12 March 2011
I a previous post I pointed to a recent trend of having a static navigation bar at the bottom of the page–the static footer bar. This navigation mechanism is usually a type of utility navigation or tool bar of sorts.
A conversation over on the IxDA discussion board highlights a similar technique that locks a navigation at the top of the screen. I call these docking navigation bars. One example discussed comes from GamePro.com. Here’s how it works:
A normal main navigation bar is presented towards the top of the page inline below the site logo, as shown in the image below:
Figure 1: GamePro.com homepage, at the very top of page.
Then, as you scroll down the page, there will be a point where this main navigation bar is no longer visible. At this moment the bar docks to the top of page, allowing the content to scroll behind it. The docked navigation then stays visible and accessible as you scroll the entire page, which on GamePro.com is fairly long. Figure 2 shows the docked main navigation bar as I scrolled about half way down the page.
Figure 2: GamePro.com homepage with a docked navigation bar
Comparing the two figures above, you may also notice that the logo is re-positioned from the top left to the right, and it is smaller as well. So the docked navigation bar is a slight variation of the main navigation bar, but consistent enough to be predictable.
Overall, docking navigation bars are a clever use of real estate: instead of the main navigation scrolling away completely, or instead of having a large fixed non-scrolling header area, the docked navigation bar provides ready access to the main areas of the site without intruding on the content too much. And if the docking doesn’t work on a specific browser or device (e.g., it didn’t seem to work on Safari on an iTouch), there’s not much of a disadvantage: the page still works as expected.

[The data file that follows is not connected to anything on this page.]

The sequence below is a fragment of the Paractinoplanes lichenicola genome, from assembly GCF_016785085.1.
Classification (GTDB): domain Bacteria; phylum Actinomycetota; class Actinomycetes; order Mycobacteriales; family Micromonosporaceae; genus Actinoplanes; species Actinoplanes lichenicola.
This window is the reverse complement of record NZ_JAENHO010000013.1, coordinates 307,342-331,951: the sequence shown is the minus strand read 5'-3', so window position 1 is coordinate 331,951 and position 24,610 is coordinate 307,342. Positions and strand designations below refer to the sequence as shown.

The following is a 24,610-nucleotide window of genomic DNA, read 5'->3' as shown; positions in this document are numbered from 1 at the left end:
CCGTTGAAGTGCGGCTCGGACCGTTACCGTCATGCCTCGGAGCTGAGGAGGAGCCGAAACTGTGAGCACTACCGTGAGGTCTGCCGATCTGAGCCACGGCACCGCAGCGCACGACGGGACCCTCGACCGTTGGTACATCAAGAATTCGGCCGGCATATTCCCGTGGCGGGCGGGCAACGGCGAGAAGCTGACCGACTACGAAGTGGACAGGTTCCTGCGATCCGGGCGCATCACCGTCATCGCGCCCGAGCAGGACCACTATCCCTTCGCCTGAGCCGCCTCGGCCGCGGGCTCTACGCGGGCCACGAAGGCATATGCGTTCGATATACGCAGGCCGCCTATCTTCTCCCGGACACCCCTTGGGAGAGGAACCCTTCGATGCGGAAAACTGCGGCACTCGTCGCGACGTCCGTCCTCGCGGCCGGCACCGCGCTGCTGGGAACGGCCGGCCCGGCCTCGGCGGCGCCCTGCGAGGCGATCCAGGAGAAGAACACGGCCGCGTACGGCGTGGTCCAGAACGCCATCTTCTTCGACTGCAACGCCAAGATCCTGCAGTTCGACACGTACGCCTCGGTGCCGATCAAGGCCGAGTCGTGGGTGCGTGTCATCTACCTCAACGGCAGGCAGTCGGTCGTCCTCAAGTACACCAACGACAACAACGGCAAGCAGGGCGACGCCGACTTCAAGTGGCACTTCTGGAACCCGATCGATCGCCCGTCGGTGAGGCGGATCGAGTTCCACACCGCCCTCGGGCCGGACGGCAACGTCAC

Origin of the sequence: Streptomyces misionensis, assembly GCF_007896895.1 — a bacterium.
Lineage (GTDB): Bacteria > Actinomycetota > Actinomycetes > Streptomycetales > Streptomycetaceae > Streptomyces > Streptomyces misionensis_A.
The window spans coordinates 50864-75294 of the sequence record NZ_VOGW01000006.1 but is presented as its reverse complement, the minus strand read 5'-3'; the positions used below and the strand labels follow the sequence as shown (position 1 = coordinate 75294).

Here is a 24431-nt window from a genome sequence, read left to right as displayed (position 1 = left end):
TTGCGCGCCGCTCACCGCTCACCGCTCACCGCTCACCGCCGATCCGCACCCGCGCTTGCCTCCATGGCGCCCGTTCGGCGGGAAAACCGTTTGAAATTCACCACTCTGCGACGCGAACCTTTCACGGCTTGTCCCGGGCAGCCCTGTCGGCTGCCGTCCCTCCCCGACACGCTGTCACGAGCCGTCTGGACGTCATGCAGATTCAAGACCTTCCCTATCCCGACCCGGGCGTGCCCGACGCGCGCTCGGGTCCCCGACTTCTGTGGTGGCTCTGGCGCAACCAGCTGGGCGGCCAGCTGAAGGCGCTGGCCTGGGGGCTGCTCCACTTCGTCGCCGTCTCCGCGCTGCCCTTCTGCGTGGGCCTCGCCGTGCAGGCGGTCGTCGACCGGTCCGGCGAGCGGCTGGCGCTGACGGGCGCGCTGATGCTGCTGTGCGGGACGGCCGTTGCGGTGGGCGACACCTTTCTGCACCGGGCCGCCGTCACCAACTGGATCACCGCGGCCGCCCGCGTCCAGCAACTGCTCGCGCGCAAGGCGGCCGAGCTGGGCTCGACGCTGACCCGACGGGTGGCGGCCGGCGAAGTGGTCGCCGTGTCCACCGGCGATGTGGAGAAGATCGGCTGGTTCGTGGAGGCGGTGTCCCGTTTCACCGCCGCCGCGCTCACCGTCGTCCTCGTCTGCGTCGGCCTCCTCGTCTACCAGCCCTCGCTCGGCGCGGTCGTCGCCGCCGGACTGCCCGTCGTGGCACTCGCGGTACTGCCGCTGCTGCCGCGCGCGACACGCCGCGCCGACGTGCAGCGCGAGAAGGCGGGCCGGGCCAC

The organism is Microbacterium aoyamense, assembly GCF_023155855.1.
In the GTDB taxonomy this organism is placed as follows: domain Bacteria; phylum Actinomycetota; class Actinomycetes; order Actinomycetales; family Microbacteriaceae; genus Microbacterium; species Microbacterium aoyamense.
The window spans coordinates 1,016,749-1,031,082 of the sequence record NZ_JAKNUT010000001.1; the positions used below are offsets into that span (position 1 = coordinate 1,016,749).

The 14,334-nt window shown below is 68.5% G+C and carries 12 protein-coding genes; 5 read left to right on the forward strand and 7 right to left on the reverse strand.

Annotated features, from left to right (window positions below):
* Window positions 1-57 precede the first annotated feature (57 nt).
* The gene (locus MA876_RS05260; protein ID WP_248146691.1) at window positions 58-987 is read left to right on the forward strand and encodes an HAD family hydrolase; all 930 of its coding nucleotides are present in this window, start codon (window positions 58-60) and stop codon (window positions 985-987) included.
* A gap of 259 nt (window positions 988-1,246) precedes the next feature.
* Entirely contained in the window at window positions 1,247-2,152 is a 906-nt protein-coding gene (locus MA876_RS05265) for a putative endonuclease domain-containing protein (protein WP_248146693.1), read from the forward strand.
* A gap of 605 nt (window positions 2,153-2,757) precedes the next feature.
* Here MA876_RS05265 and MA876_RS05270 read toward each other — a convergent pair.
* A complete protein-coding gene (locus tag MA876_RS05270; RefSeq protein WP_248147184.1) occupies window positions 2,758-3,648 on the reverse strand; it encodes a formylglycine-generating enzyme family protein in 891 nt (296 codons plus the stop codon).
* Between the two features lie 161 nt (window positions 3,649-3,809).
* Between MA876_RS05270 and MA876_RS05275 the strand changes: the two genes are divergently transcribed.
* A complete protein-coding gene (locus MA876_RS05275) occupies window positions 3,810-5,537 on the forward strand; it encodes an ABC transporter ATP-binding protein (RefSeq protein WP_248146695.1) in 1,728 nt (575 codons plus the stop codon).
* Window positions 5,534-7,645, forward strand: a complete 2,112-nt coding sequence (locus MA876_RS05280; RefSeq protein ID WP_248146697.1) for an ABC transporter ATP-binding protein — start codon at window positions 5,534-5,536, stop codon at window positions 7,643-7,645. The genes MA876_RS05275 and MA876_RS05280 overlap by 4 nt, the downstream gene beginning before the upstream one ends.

I also previously posted about scroll-activated dynamic menus. The docked navigation bar is also scroll-activated and fits in that category. But it’s more static and generally serves a different function than the examples I pointed to in that previous post.
My UX team tried docking navigation bars in the past–perhaps 5 years ago. So it’s not really new. But at that time, it was difficult to get the navigation bar to dock smoothly and consistently on all browsers. Back then, it tended to flicker as you continued to scroll. These days it seems much more feasible and very smooth. On GamePro.com there’s even a subtle animation as the navigation bar docks.
You can find other examples of this on the web, for sure, and I suspect we’ll see more of it as well as variations of docking navigation bars.
I don’t know of any usability studies around this technique, so if you have anything on it let me know. Overall, I personally don’t have an issue with the approach. But it would seem to make more sense with functional options that work together with the page content somehow. For instance, for a web app if you had options to print, copy to clipboard, and the ability to navigation from search term to search term in a docked navigation bar, that would make sense. For a fairly flat, static navigation like on GamePro I’m not sure of it’s real value.
There may be disadvantages with docking navigation bars, as well. For one, it’s an extra cost to program and maintain. But there might also be accessibility issues with it. (Of course, it could also be an advantage for accessibility). If you have insight into the accessibility of docking navigation bars let me know that as well.
Let me know your thoughts on the pros and cons of docking navigation bars.
To learn more about web navigation and IA in general, come to one of my workshops this year. I have two coming up–one in German in Hamburg and one in English in Sydney: